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Protect Your Kids Safety, Privacy Online

Kids are constantly connected to technology, giving them access to limitless knowledge, communication and entertainment, but with that comes a safety concern. When kids have the world at their fingertips, how do we keep them safe?

Tell your kids the internet rules in your house

Ruby Gonzalez, the communications director at NordVPN, an online privacy tool, suggests: “Parents should clearly establish how many hours their children are allowed on the computer per day. Moreover, computer usage at night shouldn’t be permitted; it interferes with sleep quality and affects the physical development of a child, especially at an early age.”From the time kids start using the internet, it’s important to establish proper communication and rules. Keep a “family computer” in a central area and let children have the privilege of having a personal computer when they’ve earned it. Consider using computer time as a reward for doing homework, or chores around the house.

Discourage your children from accepting friend requests from people they don’t know. Stress that electronic communication is always risky and that you can never be sure who’s on the other side of the screen. Keep tabs on who your kids interact with online and encourage them to talk with you about their online friends. If they are voice or video chatting, introduce yourself to the other person. “It’s every parent’s responsibility to know who their kids’ online friends are,” says Eirene Heidelberger, president and CEO of GIT Mom, a parent coaching company.

Lock down social media privacy settings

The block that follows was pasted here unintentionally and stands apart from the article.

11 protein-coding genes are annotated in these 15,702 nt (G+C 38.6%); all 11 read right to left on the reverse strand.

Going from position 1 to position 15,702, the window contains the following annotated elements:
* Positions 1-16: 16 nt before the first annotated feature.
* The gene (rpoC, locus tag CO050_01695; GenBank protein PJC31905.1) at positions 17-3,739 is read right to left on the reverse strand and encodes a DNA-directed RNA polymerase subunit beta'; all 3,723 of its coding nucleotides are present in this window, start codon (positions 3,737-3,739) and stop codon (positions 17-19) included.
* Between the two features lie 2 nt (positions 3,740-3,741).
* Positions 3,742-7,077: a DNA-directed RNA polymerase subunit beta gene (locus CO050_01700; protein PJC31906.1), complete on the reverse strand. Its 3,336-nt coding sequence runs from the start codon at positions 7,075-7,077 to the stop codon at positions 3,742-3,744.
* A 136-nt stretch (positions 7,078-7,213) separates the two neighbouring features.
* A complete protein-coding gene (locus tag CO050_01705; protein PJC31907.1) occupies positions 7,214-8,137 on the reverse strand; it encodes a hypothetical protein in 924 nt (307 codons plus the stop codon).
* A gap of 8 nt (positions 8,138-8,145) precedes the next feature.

The most popular platforms include Facebook, Instagram, Pinterest and Twitter. Ask your kids what platforms they use and learn about them. Learn how these sites use your child’s information to advertise to them. Within Facebook, you can turn off targeted ads in the settings tab under ads. You can also manage privacy settings so your children can’t easily be contacted by strangers. When it comes to social media, Gonzalez notes, “Educate yourself about the various social websites and apps: what they do, what kind of information users share, and what makes them interesting to children.” (See Privacy Resources, for suggested websites.)

“Keep your child’s account private so only friends can see it, don’t allow your child to be tagged in posts and advise him to not share his location,” says Kevin Ellis, marketing director at eBlocker, a privacy and parental-control tool.

You can set these limits under each platform’s privacy section. Facebook also has a blocking option where you can block individual users or posts, messages, apps, event invitations and pages from specific people and organizations.

Gonzalez also says to discuss with your child what she should not share on social media. Emphasize what goes on the internet can be shared so quickly that it stays there forever, so precisely define what kind of personal information is and isn’t OK to share, such as full name, address or school.

Report cyberbullying

Encourage your child to come to you immediately if something posted online makes her uncomfortable.  “Have your children know what’s safe and insist on reporting any bullying as soon as it occurs,” Ellis says. Don’t get angry; show her how to handle the situation, then go through the appropriate channels, such as your school, to report the cyberbullying.

'Stay in their face, but give them their space'

“The best thing parents could do for their children in order to protect them from possible harm is to start a discussion about online safety at an early age,” Gonzalez says. The sooner you get involved as a parent, the easier it is to make sure good habits are established. Without guidance, kids can quickly find themselves in unsafe communities.From viruses to misinformation to strangers, there are threats galore online. Keeping your children away from them requires a watchful eye and an open dialogue.

Overall, it’s important to strike a balance of respecting your child’s privacy while keeping her safe. Maintain open communication, and make sure to be involved. “Stay in their face but give them their space,” says Heidelberger.

Susan Braverman is marketing coordinator for MetroKids.

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